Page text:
Is there still room for optimization in this part of the code?

Let’s start by a minor rewrite of your code – like:

int HappyTest()
{
    int n;
    for (int i = 0; i < 210000000; i++) {  // Reduced by a factor 10 compared to OP code
        n = i;
        while (n >= 10) {
            int m = n, sum = 0;
            while (m != 0) {
                int t = m >= 10 ? m % 10 : m;
                sum += t * t;
                m /= 10;
            }
            n = sum;
        }
    }
    return n;
}

int main(void) {
  printf("%d\n", HappyTest());
}

Running this on my system takes 10.7 seconds.

Your code is about: take a number and calculate the sum of all its digits squared.

So your multiplications are limited to 10 different multiplications, i.e. 0*0, 1*1, …, 9*9

So one idea for optimization could be to put the results into a table and do a table look-up instead of a multiplication. Like:

int mul_tab_10[10] = {0, 1, 4, 9, 16, 25, 36, 49, 64, 81};

int HappyTest()
{
    int n;
    for (int i = 0; i < 210000000; i++) {
        n = i;
        while (n >= 10) {
            int m = n, sum = 0;
            while (m != 0) {
                int t = m >= 10 ? m % 10 : m;
                sum += mul_tab_10[t];
                m /= 10;
            }
            n = sum;
        }
    }
    return n;
}

Running this on my system takes 12.9 seconds. So it is slower.

But what if we took this one step further? Instead of just using a table with 10 elements we could use a table with 100 elements. Like:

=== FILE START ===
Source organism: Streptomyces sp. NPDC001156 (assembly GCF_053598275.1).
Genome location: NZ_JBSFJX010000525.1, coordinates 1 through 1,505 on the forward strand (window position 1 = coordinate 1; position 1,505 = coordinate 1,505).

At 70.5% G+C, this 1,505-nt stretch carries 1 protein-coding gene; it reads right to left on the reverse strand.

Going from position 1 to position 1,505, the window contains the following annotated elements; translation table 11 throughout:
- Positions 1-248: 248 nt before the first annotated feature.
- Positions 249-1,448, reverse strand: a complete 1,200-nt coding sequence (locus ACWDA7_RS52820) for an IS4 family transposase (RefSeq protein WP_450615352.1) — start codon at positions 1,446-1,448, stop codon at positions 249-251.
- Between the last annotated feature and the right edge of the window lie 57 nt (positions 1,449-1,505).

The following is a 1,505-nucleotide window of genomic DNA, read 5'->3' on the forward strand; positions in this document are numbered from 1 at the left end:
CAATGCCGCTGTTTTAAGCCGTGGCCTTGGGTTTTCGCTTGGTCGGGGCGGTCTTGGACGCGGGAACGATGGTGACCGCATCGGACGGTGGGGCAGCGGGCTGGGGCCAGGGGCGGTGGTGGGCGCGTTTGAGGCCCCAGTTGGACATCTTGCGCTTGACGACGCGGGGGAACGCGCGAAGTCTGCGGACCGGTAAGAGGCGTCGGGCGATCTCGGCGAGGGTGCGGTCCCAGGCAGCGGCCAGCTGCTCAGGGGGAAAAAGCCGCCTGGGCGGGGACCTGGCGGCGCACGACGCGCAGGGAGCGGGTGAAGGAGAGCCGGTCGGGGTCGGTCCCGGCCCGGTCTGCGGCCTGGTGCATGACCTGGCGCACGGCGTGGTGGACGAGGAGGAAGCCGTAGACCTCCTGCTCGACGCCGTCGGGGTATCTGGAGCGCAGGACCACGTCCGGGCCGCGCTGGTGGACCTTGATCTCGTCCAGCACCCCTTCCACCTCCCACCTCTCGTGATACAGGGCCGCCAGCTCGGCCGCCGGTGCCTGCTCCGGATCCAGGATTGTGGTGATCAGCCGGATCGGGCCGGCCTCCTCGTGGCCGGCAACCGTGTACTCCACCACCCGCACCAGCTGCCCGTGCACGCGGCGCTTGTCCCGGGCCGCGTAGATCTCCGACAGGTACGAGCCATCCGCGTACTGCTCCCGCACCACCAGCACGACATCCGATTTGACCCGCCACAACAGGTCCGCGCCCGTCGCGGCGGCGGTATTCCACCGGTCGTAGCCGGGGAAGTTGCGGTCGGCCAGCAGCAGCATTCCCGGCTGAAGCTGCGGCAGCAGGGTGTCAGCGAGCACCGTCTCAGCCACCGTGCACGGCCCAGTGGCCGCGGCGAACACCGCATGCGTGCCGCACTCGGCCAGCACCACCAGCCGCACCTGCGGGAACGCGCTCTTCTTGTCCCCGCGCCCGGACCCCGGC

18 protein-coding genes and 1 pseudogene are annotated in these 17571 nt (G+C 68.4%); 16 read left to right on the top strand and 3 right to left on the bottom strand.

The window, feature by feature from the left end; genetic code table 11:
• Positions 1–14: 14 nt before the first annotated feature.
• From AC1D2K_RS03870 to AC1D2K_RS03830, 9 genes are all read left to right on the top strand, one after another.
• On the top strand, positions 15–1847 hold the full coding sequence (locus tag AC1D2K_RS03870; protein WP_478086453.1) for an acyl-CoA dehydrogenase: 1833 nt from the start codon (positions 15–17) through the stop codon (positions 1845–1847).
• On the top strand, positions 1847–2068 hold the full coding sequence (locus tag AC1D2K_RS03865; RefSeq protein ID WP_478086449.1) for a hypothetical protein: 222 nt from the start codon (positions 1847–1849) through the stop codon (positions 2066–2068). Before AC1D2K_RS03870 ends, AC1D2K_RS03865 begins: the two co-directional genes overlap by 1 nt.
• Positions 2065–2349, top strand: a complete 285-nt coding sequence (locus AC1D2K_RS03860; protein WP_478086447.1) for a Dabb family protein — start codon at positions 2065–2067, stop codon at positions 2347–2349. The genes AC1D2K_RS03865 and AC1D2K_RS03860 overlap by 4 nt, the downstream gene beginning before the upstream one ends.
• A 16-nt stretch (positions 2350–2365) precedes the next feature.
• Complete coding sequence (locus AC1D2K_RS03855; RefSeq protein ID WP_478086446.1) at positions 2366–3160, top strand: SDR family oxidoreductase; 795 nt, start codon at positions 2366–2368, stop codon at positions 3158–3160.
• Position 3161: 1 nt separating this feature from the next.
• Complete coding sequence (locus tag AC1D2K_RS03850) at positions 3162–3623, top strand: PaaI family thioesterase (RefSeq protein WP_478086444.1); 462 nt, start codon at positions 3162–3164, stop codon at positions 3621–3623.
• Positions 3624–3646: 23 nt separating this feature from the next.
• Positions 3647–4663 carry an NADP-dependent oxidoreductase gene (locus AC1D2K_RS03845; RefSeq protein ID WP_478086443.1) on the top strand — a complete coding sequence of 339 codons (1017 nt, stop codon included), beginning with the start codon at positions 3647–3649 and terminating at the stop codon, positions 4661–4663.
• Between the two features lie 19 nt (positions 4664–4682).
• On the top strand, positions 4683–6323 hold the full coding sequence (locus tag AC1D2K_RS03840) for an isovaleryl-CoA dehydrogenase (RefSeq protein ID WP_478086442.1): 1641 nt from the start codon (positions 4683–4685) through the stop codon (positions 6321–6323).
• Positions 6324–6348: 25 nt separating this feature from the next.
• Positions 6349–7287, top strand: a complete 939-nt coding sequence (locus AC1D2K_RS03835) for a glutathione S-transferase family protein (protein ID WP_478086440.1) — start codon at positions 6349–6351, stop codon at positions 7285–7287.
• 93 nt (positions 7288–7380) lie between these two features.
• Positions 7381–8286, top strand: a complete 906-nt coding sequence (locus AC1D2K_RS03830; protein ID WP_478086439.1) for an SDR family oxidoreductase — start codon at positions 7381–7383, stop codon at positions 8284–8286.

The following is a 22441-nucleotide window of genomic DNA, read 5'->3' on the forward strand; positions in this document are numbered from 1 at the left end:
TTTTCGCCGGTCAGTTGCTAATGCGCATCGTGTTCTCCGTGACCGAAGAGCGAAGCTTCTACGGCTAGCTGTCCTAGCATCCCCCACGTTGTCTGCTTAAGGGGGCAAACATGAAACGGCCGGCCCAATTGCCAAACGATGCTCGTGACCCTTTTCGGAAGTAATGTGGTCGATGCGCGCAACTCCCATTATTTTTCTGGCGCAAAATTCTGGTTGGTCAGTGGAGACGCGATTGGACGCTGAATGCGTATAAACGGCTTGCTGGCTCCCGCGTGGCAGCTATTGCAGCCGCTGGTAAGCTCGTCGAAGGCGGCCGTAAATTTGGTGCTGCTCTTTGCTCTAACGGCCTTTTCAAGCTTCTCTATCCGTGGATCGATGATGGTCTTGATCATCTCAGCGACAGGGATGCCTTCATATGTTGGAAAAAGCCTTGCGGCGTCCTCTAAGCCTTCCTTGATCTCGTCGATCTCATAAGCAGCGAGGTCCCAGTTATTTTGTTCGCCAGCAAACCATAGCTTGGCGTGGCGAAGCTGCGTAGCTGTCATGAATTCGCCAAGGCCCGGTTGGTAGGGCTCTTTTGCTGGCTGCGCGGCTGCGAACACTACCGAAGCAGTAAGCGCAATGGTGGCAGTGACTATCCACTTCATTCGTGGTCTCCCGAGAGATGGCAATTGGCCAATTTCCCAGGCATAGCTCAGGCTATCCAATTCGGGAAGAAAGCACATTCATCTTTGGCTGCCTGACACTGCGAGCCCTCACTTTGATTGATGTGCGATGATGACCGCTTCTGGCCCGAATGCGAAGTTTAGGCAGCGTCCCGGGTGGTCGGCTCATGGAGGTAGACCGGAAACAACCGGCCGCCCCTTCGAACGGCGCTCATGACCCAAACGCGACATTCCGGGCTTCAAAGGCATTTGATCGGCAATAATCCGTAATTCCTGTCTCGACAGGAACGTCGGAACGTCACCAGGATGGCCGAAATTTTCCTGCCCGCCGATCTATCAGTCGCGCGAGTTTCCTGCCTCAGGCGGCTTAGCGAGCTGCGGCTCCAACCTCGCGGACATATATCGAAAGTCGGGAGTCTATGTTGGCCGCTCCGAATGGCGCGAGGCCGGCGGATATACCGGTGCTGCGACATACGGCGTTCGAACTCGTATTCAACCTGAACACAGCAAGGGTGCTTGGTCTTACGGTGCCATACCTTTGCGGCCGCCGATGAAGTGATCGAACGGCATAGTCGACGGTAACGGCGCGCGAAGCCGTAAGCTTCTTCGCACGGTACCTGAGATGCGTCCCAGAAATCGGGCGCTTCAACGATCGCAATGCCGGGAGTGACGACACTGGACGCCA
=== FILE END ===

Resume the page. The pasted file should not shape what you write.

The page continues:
int mul_tab_100[100] = {0, 1, 4, 9, 16, 25, 36, 49, 64, 81, 1, 2, 5, 10, 17, 26, 37, 50, 65, 82, 4, 5, 8, 13, 20, 29, 40, 53, 68, 85, 9, 10, 13, 18, 25, 34, 45, 58, 73, 90, 16, 17, 20, 25, 32, 41, 52, 65, 80, 97, 25, 26, 29, 34, 41, 50, 61, 74, 89, 106, 36, 37, 40, 45, 52, 61, 72, 85, 100, 117, 49, 50, 53, 58, 65, 74, 85, 98, 113, 130, 64, 65, 68, 73, 80, 89, 100, 113, 128, 145, 81, 82, 85, 90, 97, 106, 117, 130, 145, 162};

int HappyTest()
{
    int n;
    for (int i = 0; i < 210000000; i++) {
        n = i;
        while (n >= 10) {
            int m = n, sum = 0;
            while (m != 0) {
                int t = m >= 100 ? m % 100 : m;  // Notice this change
                sum += mul_tab_100[t];
                m /= 100;                        // Notice this change
            }
            n = sum;
        }
    }
    return n;
}

Running this on my system takes 6.9 seconds. So the performance is improved.

Taking it one step further (i.e. 1000 elements) results in 5.3 seconds – again a improvement.

So yes, you can improve run time performance.

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